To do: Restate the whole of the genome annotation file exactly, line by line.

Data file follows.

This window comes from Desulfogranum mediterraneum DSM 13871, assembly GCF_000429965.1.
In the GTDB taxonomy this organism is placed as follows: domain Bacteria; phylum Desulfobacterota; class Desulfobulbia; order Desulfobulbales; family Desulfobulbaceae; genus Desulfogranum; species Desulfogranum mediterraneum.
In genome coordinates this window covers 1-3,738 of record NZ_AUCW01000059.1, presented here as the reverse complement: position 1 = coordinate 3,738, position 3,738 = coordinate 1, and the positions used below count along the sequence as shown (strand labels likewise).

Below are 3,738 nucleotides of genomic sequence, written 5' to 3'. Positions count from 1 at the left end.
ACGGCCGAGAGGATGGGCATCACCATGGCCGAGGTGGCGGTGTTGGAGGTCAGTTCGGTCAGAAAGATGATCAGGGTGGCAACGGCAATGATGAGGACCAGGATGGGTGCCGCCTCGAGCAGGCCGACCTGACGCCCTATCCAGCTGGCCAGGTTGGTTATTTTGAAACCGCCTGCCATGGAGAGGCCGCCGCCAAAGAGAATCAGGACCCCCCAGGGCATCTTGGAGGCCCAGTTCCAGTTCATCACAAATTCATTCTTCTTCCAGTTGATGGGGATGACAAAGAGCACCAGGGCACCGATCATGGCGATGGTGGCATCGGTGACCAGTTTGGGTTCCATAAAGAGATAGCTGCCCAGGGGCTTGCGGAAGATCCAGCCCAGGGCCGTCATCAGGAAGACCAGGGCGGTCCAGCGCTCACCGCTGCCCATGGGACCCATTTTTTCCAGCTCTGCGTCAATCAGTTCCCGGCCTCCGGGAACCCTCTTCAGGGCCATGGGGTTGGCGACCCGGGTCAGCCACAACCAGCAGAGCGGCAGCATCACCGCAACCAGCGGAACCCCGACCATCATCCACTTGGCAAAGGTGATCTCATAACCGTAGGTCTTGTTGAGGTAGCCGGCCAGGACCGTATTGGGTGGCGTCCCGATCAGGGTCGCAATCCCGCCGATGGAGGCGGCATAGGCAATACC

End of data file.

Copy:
This window comes from Desulfogranum mediterraneum DSM 13871, assembly GCF_000429965.1.
In the GTDB taxonomy this organism is placed as follows: domain Bacteria; phylum Desulfobacterota; class Desulfobulbia; order Desulfobulbales; family Desulfobulbaceae; genus Desulfogranum; species Desulfogranum mediterraneum.
In genome coordinates this window covers 1-3,738 of record NZ_AUCW01000059.1, presented here as the reverse complement: position 1 = coordinate 3,738, position 3,738 = coordinate 1, and the positions used below count along the sequence as shown (strand labels likewise).

Below are 3,738 nucleotides of genomic sequence, written 5' to 3'. Positions count from 1 at the left end.
ACGGCCGAGAGGATGGGCATCACCATGGCCGAGGTGGCGGTGTTGGAGGTCAGTTCGGTCAGAAAGATGATCAGGGTGGCAACGGCAATGATGAGGACCAGGATGGGTGCCGCCTCGAGCAGGCCGACCTGACGCCCTATCCAGCTGGCCAGGTTGGTTATTTTGAAACCGCCTGCCATGGAGAGGCCGCCGCCAAAGAGAATCAGGACCCCCCAGGGCATCTTGGAGGCCCAGTTCCAGTTCATCACAAATTCATTCTTCTTCCAGTTGATGGGGATGACAAAGAGCACCAGGGCACCGATCATGGCGATGGTGGCATCGGTGACCAGTTTGGGTTCCATAAAGAGATAGCTGCCCAGGGGCTTGCGGAAGATCCAGCCCAGGGCCGTCATCAGGAAGACCAGGGCGGTCCAGCGCTCACCGCTGCCCATGGGACCCATTTTTTCCAGCTCTGCGTCAATCAGTTCCCGGCCTCCGGGAACCCTCTTCAGGGCCATGGGGTTGGCGACCCGGGTCAGCCACAACCAGCAGAGCGGCAGCATCACCGCAACCAGCGGAACCCCGACCATCATCCACTTGGCAAAGGTGATCTCATAACCGTAGGTCTTGTTGAGGTAGCCGGCCAGGACCGTATTGGGTGGCGTCCCGATCAGGGTCGCAATCCCGCCGATGGAGGCGGCATAGGCAATACC